Friday, February 29, 2008

BBC, Reuters & Google news

Special coverage archived links
Click on a news source below for a page displaying all recent in-depth coverage of Kenya's post-election crisis:
> BBC coverage
> Reuters coverage
Reuters also posts all the news stories by country.
> View all Kenya articles from Reuters by clicking here.
> Google News - World carries most of the major news sources (at one click).

Relief work links - 2/29/2008

Focus on Relief Efforts
In this kind of work, one cannot get discouraged by the unmet needs, but must focus on what you have accomplished.
--David Zarembka, AGLI coordinator
> Read more about Quaker Relief Efforts in Kenya
> See photos of Feb relief distribution by Friends

Talking Points & Resource Links - archived 2/29/2008

Talking Points
> Click here to see full text of 10 Talking Points on Kenya's Post-election Crisis.
> Click here for a brief PowerPoint slideshow about Kenya's post-election crisis.
Feel free to show it to your Friends Church or Quaker Meeting.Talking Points:+ Includes brief summary, with analysis in Question & Answer format.
+ Intended as an aid for discussion in small groups, and for speaking or writing to the media and elected officials.
+ See recent posts on this blog for the latest information on the rapidly-changing situation.
+ Click on any of the links in the section below for supplementary maps, visual aids, statistics, background, and other resources.
+ Share these with your Friends Church or Quaker Meeting, and post a link from your monthly and yearly meetings' websites.

Resources to use with Talking Points
NEW * Pambazuka News by Fahamu - Weekly Forum for Social Justice in Africa
NEW * Kenya in Crisis - Report by Intl Crisis Group (Brussels)
NEW * Brief PowerPoint slideshow about the crisis
Reuters Chronology of Kenya Crisis
TV Interview about Kenya crisis - Patrick Nugent 1/20/2008
BBC - Q&A on Kenya Poll Violence (incl 2007 map of ethnicity)
Guardian - Q&A on Kenya Poll Violence
Root causes - US News & World Report on land, class, ethnic tensions
Subscribe to AFSC's PeaceWork magazine - purchase extra copies of current issue with focus on Kenya
Solutions - Newsweek interview with Harvard's Rotberg
BBC - Quotes from Key Players
BBC - Q&A with Githongo on causes of violence
BBC - Analysis on Land & Economics
Ethnic cleansing - US official Frazer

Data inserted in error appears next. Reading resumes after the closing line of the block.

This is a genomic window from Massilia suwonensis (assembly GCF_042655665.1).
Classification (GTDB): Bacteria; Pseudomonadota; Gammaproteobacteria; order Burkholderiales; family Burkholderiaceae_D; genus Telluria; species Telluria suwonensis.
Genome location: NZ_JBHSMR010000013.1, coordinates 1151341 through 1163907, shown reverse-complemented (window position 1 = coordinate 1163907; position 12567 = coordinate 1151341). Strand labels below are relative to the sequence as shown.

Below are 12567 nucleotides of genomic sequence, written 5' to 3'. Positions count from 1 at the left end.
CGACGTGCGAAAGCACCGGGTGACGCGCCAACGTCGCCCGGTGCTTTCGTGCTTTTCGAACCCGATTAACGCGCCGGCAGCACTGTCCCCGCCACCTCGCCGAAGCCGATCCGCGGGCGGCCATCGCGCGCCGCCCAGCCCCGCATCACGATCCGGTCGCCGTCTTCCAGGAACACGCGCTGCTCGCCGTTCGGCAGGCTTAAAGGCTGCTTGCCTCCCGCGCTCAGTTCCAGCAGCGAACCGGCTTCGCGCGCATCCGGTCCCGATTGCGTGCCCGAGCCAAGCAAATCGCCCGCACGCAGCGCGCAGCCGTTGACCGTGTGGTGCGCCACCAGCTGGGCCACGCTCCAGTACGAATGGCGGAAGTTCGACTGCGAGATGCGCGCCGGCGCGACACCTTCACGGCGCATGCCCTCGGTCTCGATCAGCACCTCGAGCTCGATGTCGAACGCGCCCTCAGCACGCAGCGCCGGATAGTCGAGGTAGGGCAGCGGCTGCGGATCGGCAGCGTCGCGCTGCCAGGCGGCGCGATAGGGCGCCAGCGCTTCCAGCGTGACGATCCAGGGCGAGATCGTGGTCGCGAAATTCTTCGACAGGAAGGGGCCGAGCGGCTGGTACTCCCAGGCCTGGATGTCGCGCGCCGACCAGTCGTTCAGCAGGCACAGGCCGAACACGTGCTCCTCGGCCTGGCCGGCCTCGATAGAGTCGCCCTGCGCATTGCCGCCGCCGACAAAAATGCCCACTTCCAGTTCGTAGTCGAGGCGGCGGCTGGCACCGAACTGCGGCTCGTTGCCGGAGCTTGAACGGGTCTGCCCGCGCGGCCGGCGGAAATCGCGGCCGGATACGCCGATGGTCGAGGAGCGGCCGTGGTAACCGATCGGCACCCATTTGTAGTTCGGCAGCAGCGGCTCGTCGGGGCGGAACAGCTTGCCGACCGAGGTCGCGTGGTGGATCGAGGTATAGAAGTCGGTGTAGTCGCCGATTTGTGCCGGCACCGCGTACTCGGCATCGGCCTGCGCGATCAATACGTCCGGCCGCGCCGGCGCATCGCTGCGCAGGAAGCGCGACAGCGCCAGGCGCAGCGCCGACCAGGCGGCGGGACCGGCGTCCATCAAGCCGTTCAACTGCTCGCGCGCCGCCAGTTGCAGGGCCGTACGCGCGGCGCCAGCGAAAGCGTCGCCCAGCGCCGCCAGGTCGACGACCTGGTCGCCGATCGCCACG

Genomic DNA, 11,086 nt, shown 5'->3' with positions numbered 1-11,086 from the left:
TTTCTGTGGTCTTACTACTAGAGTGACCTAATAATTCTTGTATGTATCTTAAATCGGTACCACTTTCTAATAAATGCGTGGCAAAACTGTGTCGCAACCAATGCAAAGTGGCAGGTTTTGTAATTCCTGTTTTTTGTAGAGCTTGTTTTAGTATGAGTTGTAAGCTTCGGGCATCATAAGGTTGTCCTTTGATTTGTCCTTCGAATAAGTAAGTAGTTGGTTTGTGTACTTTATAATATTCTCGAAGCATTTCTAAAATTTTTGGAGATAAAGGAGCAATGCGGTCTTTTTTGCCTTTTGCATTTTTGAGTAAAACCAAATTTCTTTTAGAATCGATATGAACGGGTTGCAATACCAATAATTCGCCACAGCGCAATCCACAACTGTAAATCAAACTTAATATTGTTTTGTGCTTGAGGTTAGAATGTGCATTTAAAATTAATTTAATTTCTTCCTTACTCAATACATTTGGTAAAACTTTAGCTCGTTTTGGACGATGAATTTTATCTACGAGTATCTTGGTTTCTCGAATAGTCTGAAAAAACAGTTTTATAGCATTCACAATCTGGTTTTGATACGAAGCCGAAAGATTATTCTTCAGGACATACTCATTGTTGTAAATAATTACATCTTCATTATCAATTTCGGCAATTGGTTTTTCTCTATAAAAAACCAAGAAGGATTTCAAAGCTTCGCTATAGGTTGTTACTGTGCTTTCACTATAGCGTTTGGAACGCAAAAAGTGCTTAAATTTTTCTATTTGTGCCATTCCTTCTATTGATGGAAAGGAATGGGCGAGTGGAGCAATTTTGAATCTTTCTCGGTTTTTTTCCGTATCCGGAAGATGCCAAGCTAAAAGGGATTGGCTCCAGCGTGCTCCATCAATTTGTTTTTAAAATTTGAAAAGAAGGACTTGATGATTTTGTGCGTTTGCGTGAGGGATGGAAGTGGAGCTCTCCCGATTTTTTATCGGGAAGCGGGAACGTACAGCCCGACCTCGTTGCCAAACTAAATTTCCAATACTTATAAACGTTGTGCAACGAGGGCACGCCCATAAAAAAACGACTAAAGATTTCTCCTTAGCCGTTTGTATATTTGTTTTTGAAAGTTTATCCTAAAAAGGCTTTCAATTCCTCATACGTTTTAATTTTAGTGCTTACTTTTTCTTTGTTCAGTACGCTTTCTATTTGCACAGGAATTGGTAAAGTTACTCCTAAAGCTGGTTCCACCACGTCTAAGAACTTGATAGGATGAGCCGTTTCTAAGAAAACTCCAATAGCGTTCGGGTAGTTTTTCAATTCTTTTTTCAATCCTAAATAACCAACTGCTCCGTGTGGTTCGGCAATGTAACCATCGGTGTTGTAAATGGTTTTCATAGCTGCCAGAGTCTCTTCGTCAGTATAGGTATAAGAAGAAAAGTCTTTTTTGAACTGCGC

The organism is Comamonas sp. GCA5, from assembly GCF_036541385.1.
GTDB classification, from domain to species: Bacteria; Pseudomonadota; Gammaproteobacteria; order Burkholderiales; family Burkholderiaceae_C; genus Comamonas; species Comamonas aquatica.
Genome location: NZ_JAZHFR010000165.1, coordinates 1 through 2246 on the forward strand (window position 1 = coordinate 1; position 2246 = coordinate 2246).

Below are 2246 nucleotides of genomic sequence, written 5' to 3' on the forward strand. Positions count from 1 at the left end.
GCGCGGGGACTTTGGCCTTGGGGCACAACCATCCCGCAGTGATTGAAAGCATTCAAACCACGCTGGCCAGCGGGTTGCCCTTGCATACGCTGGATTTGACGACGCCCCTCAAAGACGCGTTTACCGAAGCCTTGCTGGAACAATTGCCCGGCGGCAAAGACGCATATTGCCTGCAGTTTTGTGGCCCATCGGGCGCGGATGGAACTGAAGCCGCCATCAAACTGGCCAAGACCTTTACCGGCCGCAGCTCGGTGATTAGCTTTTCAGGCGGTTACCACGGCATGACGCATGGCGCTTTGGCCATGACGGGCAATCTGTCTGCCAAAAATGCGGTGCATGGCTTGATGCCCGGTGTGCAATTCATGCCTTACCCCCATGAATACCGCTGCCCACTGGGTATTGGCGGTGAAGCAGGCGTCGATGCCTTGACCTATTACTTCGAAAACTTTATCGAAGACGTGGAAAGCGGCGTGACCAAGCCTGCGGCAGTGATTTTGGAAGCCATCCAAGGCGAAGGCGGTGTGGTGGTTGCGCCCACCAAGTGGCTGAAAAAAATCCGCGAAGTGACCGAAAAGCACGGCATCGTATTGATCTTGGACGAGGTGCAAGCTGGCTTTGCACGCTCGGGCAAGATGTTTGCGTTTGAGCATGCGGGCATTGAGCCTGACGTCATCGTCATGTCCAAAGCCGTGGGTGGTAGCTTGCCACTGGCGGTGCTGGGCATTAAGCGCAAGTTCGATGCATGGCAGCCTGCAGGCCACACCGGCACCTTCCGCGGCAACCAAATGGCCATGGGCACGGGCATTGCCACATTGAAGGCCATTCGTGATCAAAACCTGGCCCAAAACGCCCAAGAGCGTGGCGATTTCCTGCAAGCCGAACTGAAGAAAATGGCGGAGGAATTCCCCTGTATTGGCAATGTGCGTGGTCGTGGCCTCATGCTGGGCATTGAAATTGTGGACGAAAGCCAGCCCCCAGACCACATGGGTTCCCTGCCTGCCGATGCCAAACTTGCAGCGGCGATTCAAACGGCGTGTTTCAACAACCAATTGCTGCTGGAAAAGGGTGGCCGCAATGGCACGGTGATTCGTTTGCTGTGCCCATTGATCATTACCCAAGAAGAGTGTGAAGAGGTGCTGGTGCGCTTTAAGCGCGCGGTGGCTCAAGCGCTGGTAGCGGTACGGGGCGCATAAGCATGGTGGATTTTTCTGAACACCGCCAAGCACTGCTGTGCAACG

Ethnic cleansing - Alfred Mutua statment to AFP
Ethnicity in Kenya - EA encyclopedia - U Penn
Kenya economy - Nations Encyclopedia
Kenya economy - World Bank figures
Kenya profile - CIA Factbook
Kenya profile (PDF) - Earthtrends
Kenya profile - Lutherans (ELCA)
Rural Poverty Portal - Kenya

Archived quotes & links from right sidebar - 1/29/2008

The postcard Kenya is gone
"The postcard Kenya that everyone sees with elephants and nice sunsets is gone. We have to now deal with the reality of Kenya, which is the majority of people who live in slums with no toilets and have a very hard life."
John Githongo, Former anti-corruption official

Kenya's huge wealth gap
While Kenya's most obvious divisions follow tribal [ethnic] lines, those killed on both sides tend to have much more in common as peasant farmers or slum dwellers than they do with the ultra wealthy Kibaki and Odinga. According to U.N. figures:
+ Kenya has a huge wealth gap
+ 10 percent of Kenyans control 42 percent of the economy
+ The poorest 10 percent hold less than 1 percent of the wealth
+ Almost half of Kenya's 36 million people live on a dollar a day
+ Around 500,000 young Kenyans join the job market each year, but many fail to find work, swelling the number of disaffected youths
+ Poverty is a driving force behind high levels of crime that affect both rich and poor Kenyans.

"If this issue is not resolved, the worst thing we would hear or see is a class war where these people, men and women, say they have nothing to lose."
--Abbas GulletKenya Red Cross Secretary-General Speaking to Kenyan business leaders

A local daily columnist wrote recently that it was naive to expect that pro-Kibaki and pro-Odinga gangs would only fight against each other forever.
> Read the entire Reuters article by clicking here.

Tackle economic disparities
"...The problem is not fundamentally ethnic. The problems are related to class and the tensions between the haves and have-nots. Ethnicity is a symptom of a problem and not the root cause.... If we tackle the economic and political problems facing the country the issue of ethnicity will fade away."
-Hizkias Assefa, Nairobi 1/13/2008
> To see full analysis, click here.

Land, politics, economics - root causes of violence
> Read report from BBC, an interview with a Nairobi-based academic, with incisive analysis of the root causes of the post-election violence affecting the Rift Valley of Kenya.
Three excerpts here: